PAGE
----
Another thing to recall about the Cash for Clunkers program is how it hurts the poor. The program will take these clunkers off the street and give them to the government to destroy. But these are precisely the kinds of cars that poor or fixed-income people tend to purchase. Most of these clunkers are of course in fine shape, but they are not green enough according to government determinations. So poor people who cannot afford to purchase new, government-approved (and thus artificially expensive) automobiles will be told to go take a hike literally!
The government having melted down these clunkers, the market in low priced used cars will dry up, thus driving up cost and further hurting poor and working people as well as seniors and others on fixed income. Grandma who just needs a cheap old car to get down to the pharmacy for her prescriptions will thus be forced to walk or hire a cab, as the finance companies will take a look at her social security income and say next!
Cash for clunkers is an attack on the poor for the benefit of government-connected Big Auto big-wigs and GMAC-style bankster/moneylenders. As with most government programs, the poor get the short end of the stick.
IMO-C4C is a scam to move remaining inventory form the car lots.
Has anyone really looked at the economics or even the enviromental impact of the program. Let's say the typical participant drives 12000 miles per year and goes from 20 mpg to 25 mpg. That would reduce fuel usage from 600 gallons per year to 480, saving 120 gallons per year or about $300. Saving that energy is good. But how much extra energy production is needed and pollution created by building hundreds of thousands of new cars and destroying thousands of "old" cars to get that 120 gallons of gas per year of savings? Is it a good trade-off. If it is the typical government program, the answer is almost certainly a big NO!After I wrote that I searched a couple sites that gave energy estimates for new car production in the 100 million BTU range. Each gallon of gasoline has around 120,000 BTUs of energy, so the car's production takes the energy equivalent of 833 gallons of gasoline. In the US that energy most likely comes from coal, the eeeeeeeevilest of the greenhouse gas producing fuels. So much for the 120 gallons / year savings.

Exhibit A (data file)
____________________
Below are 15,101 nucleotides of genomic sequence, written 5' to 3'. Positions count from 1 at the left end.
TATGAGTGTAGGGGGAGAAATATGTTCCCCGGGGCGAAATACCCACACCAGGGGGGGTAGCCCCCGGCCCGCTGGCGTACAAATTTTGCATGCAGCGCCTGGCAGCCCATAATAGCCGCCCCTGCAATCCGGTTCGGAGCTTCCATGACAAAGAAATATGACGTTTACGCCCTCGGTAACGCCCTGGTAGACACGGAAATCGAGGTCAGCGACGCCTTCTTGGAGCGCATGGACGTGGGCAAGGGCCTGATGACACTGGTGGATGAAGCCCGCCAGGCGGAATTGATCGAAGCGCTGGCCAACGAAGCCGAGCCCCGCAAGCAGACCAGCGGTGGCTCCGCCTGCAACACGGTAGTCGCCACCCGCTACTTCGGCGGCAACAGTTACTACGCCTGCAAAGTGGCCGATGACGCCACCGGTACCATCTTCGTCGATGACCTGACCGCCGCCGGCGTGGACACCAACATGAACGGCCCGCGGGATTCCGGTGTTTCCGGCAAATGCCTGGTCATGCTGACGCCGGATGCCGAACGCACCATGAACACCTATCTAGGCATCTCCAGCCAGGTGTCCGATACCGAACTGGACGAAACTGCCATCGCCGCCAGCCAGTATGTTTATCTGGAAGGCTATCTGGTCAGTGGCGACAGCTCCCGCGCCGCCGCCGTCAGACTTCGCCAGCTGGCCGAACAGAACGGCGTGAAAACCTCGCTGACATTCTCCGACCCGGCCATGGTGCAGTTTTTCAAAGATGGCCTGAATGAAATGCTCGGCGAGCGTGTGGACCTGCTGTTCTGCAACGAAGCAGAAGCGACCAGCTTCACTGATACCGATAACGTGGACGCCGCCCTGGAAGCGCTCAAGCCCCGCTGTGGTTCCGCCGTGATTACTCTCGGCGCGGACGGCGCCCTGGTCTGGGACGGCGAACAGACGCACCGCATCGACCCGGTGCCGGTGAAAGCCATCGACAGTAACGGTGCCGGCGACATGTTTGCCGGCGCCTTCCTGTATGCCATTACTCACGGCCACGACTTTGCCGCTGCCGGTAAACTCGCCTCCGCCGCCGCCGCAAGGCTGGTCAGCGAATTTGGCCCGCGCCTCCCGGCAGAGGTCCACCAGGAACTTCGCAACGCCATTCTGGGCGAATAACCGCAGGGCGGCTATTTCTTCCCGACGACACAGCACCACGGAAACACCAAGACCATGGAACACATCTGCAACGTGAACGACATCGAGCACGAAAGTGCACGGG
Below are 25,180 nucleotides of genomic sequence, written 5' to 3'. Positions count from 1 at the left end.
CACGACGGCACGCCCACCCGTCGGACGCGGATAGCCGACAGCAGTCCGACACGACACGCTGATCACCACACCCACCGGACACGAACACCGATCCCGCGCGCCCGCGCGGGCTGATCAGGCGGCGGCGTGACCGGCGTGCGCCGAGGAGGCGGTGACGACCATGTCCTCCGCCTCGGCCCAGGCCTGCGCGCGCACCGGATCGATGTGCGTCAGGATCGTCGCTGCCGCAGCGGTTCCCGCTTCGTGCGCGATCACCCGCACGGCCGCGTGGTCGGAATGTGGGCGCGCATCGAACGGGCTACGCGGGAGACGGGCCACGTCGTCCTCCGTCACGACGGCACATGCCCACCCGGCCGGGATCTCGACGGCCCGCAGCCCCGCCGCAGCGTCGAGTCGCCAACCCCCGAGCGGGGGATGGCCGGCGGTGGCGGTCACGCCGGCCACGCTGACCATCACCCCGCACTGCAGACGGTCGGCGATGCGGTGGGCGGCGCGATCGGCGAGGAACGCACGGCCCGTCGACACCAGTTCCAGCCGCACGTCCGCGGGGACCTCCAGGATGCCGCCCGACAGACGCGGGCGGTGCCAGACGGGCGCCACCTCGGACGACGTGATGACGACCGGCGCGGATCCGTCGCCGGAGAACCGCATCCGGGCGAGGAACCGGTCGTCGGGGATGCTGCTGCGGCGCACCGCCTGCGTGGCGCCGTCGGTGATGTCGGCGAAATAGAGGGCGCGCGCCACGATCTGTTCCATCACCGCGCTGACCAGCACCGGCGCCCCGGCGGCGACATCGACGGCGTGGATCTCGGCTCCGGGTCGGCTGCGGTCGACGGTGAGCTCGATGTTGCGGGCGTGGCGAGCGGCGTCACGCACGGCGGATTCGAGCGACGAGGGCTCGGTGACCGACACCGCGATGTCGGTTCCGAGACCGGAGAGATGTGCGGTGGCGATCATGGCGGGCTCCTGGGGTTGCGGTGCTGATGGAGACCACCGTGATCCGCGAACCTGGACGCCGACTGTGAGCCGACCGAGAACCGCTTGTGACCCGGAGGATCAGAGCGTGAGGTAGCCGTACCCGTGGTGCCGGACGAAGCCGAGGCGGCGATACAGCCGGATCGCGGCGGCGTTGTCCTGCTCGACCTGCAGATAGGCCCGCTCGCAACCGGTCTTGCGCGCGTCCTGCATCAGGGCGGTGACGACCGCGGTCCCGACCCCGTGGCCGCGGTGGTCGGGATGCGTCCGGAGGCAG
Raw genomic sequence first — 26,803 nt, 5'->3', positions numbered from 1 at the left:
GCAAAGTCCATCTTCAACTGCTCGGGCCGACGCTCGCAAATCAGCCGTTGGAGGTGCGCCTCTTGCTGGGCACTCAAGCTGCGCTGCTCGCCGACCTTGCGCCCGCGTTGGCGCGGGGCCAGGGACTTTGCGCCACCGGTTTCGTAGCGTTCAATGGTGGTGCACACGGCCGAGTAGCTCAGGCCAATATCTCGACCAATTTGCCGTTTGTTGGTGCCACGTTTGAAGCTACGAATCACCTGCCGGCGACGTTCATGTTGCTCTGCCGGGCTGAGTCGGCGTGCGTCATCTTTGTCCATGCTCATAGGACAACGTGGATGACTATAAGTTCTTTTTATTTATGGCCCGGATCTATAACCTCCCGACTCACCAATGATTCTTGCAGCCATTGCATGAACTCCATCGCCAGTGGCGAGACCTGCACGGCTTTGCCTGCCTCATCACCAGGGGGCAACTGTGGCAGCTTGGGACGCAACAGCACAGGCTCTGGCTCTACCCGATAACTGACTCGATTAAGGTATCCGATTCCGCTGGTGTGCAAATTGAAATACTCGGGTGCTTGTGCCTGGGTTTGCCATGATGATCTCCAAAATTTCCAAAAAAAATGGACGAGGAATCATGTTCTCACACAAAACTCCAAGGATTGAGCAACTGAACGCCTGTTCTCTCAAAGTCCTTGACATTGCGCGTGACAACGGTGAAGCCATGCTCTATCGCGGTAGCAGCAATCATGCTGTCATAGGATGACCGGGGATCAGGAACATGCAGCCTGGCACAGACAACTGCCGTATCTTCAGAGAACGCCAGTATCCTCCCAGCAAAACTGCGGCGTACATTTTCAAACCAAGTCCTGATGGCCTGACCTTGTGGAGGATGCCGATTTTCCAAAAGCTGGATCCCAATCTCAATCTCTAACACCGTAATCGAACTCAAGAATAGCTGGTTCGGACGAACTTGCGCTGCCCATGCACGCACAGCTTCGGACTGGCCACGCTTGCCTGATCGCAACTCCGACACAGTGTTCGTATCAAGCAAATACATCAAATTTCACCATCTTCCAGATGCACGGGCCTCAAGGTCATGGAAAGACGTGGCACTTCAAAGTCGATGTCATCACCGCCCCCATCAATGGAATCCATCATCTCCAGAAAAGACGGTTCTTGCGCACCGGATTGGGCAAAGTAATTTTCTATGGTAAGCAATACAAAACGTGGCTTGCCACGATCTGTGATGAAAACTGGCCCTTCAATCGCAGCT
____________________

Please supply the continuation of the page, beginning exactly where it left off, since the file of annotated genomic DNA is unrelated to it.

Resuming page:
As well as the repair mechanics.